Sea levels rising in parts of Indian Ocean
Humans-induced greenhouse gases are increasing sea levels in parts of the Indian Ocean.
London: Humans-induced greenhouse gases are increasing sea levels in parts of the Indian Ocean, say experts.
The climate change is amplifying regional sea rise changes in Bay of Bengal, the Arabian Sea, Sri Lanka, Sumatra and Java.
The rise could threaten lives in Bangladesh and India, causing massive floods in monsoons.
An enormous area of the tropical oceans stretching from the east coast of Africa west to the International Date Line in the Pacific has heated by about 1 degree Fahrenheit, or 0.5 degrees Celsius, in the past 50 years, said CU-Boulder Associate Professor Weiqing Han, lead study author.
The study also indicates that the Seychelles Islands and Zanzibar off Tanzania’s coastline show the largest sea level drop.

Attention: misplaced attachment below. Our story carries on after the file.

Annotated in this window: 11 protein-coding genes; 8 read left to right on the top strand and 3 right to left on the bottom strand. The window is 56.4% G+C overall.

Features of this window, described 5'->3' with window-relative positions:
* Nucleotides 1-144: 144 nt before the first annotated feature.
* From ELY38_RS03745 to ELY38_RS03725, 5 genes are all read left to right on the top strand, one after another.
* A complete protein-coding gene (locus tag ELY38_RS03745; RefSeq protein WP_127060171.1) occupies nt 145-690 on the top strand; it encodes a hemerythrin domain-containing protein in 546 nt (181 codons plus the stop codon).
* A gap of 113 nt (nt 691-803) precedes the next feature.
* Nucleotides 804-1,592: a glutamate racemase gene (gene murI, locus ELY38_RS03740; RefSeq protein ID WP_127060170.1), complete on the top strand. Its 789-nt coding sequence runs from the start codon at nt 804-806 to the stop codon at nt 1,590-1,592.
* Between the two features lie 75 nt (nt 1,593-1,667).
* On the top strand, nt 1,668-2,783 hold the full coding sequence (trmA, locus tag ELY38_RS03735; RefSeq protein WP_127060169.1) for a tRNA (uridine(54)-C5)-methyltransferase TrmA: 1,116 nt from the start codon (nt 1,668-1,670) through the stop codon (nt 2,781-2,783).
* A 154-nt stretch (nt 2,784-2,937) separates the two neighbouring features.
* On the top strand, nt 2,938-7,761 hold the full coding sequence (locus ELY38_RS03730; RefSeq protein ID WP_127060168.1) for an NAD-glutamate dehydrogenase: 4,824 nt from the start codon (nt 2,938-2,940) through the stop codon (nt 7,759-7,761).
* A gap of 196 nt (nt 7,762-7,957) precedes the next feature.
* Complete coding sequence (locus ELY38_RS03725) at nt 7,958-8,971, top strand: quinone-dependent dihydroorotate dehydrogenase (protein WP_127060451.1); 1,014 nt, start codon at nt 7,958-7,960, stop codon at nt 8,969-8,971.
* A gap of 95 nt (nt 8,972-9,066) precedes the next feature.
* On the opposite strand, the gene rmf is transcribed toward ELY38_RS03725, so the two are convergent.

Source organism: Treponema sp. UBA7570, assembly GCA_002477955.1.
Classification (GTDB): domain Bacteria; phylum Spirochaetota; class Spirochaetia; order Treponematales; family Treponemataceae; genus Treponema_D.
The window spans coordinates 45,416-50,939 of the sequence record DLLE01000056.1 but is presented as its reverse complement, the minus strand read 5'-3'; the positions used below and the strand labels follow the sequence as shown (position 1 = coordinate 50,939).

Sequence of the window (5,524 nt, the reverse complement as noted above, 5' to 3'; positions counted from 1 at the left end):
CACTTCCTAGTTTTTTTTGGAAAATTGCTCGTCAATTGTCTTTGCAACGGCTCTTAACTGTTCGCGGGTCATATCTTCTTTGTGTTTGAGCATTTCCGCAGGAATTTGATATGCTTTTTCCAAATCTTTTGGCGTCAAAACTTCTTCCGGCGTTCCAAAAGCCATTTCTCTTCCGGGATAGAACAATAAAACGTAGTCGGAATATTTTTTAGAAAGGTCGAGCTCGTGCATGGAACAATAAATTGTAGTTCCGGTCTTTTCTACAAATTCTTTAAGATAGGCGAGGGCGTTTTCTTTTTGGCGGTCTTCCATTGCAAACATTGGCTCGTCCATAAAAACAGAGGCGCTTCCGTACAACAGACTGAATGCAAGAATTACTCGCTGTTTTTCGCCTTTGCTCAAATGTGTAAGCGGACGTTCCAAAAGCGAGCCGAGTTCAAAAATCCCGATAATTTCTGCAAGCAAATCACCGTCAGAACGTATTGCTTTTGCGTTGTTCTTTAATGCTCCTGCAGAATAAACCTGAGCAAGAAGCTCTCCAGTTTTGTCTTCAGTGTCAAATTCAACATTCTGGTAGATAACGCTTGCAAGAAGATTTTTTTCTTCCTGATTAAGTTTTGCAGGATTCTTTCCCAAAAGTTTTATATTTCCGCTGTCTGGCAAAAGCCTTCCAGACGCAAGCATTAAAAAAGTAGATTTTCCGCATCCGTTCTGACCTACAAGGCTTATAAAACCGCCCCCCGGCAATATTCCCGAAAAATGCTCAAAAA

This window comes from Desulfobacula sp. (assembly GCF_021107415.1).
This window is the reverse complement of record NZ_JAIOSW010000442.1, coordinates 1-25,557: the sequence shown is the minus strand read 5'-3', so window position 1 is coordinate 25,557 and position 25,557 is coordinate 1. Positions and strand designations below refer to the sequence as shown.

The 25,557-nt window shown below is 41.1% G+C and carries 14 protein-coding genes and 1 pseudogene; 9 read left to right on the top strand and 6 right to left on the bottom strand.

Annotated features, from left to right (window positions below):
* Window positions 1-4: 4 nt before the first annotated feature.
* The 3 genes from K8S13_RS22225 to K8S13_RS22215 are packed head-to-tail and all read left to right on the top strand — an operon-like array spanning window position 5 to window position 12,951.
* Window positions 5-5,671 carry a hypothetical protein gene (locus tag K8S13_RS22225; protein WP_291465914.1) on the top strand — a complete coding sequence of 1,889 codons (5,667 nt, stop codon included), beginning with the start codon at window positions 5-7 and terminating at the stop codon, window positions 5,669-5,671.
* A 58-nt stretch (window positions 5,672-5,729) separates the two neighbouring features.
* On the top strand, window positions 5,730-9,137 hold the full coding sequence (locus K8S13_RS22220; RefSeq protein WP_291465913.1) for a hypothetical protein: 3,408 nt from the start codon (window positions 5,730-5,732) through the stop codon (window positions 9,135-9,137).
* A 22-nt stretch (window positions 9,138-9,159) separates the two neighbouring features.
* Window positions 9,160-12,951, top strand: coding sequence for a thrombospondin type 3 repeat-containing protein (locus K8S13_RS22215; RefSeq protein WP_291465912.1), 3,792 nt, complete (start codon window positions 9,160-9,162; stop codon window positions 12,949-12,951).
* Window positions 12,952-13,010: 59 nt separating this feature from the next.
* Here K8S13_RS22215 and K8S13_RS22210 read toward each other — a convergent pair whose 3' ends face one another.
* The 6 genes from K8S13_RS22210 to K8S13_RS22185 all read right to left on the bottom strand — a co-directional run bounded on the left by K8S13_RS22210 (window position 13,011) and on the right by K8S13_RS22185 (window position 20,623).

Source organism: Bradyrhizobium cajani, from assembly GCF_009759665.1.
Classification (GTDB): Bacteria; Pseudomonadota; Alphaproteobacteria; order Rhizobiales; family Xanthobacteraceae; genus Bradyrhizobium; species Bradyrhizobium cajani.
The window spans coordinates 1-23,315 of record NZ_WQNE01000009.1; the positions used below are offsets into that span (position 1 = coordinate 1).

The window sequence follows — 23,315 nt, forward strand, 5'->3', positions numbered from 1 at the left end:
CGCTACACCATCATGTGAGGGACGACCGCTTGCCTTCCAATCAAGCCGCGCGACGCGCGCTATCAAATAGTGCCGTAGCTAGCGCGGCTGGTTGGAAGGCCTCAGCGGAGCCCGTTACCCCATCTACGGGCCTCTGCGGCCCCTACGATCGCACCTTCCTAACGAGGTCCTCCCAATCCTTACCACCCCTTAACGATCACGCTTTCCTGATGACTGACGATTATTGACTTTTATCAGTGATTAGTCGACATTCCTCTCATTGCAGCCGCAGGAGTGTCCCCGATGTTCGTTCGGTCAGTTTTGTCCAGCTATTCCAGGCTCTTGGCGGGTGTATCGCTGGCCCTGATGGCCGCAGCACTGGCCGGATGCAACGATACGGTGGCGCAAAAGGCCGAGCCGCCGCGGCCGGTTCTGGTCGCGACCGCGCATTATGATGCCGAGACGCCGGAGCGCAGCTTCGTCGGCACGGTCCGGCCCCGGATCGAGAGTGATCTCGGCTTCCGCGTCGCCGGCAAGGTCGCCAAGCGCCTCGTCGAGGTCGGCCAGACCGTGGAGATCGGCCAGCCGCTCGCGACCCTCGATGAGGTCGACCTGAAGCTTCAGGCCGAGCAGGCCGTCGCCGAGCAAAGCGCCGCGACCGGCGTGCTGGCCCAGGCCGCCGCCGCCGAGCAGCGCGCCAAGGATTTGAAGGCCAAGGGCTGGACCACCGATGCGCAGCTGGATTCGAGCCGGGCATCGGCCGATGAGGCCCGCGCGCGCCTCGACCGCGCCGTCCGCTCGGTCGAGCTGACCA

"Our new results show that human-caused changes of atmospheric and oceanic circulation over the Indian Ocean region are the major cause for the regional variability of sea level change," wrote the authors.
The eastern tropical regions of the Indian Ocean might witness an increase in rainfall while the western equatorial Indian Ocean region, an increase in drought.
"It is important for us to understand the regional changes of the sea level, which will have effects on coastal and island regions," said Hu.
The find is published in Nature Geoscience.